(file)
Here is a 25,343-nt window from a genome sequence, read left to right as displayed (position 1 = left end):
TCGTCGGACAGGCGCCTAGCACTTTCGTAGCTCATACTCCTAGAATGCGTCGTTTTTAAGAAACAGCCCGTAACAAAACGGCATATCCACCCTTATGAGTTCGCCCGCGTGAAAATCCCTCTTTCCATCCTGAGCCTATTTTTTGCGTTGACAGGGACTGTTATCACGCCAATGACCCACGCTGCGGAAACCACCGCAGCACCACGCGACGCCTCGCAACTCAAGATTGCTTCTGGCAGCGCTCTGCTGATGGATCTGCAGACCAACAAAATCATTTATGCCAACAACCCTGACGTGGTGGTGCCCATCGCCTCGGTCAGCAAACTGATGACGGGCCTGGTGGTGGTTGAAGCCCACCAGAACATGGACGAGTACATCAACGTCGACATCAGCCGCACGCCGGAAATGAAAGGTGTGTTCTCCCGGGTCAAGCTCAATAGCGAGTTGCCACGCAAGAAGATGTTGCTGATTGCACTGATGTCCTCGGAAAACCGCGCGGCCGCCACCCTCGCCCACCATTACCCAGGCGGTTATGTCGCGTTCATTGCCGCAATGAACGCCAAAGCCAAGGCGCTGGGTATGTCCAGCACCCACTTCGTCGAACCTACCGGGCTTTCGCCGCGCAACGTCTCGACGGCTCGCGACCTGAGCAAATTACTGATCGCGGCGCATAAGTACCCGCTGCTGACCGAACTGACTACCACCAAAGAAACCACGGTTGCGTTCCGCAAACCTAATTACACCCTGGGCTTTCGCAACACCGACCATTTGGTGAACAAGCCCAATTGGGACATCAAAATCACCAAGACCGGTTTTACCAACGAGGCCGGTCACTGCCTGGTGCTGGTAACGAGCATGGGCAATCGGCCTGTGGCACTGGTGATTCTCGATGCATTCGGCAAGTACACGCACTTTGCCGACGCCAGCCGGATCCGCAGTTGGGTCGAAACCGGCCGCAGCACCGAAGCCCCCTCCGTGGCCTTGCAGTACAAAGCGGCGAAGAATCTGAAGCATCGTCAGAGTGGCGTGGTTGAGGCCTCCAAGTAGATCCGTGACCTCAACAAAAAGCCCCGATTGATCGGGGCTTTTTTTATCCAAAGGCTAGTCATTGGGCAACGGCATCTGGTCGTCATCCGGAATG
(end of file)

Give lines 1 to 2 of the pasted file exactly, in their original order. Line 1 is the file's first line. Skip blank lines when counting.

Here is a 25,343-nt window from a genome sequence, read left to right as displayed (position 1 = left end):
TCGTCGGACAGGCGCCTAGCACTTTCGTAGCTCATACTCCTAGAATGCGTCGTTTTTAAGAAACAGCCCGTAACAAAACGGCATATCCACCCTTATGAGTTCGCCCGCGTGAAAATCCCTCTTTCCATCCTGAGCCTATTTTTTGCGTTGACAGGGACTGTTATCACGCCAATGACCCACGCTGCGGAAACCACCGCAGCACCACGCGACGCCTCGCAACTCAAGATTGCTTCTGGCAGCGCTCTGCTGATGGATCTGCAGACCAACAAAATCATTTATGCCAACAACCCTGACGTGGTGGTGCCCATCGCCTCGGTCAGCAAACTGATGACGGGCCTGGTGGTGGTTGAAGCCCACCAGAACATGGACGAGTACATCAACGTCGACATCAGCCGCACGCCGGAAATGAAAGGTGTGTTCTCCCGGGTCAAGCTCAATAGCGAGTTGCCACGCAAGAAGATGTTGCTGATTGCACTGATGTCCTCGGAAAACCGCGCGGCCGCCACCCTCGCCCACCATTACCCAGGCGGTTATGTCGCGTTCATTGCCGCAATGAACGCCAAAGCCAAGGCGCTGGGTATGTCCAGCACCCACTTCGTCGAACCTACCGGGCTTTCGCCGCGCAACGTCTCGACGGCTCGCGACCTGAGCAAATTACTGATCGCGGCGCATAAGTACCCGCTGCTGACCGAACTGACTACCACCAAAGAAACCACGGTTGCGTTCCGCAAACCTAATTACACCCTGGGCTTTCGCAACACCGACCATTTGGTGAACAAGCCCAATTGGGACATCAAAATCACCAAGACCGGTTTTACCAACGAGGCCGGTCACTGCCTGGTGCTGGTAACGAGCATGGGCAATCGGCCTGTGGCACTGGTGATTCTCGATGCATTCGGCAAGTACACGCACTTTGCCGACGCCAGCCGGATCCGCAGTTGGGTCGAAACCGGCCGCAGCACCGAAGCCCCCTCCGTGGCCTTGCAGTACAAAGCGGCGAAGAATCTGAAGCATCGTCAGAGTGGCGTGGTTGAGGCCTCCAAGTAGATCCGTGACCTCAACAAAAAGCCCCGATTGATCGGGGCTTTTTTTATCCAAAGGCTAGTCATTGGGCAACGGCATCTGGTCGTCATCCGGAATG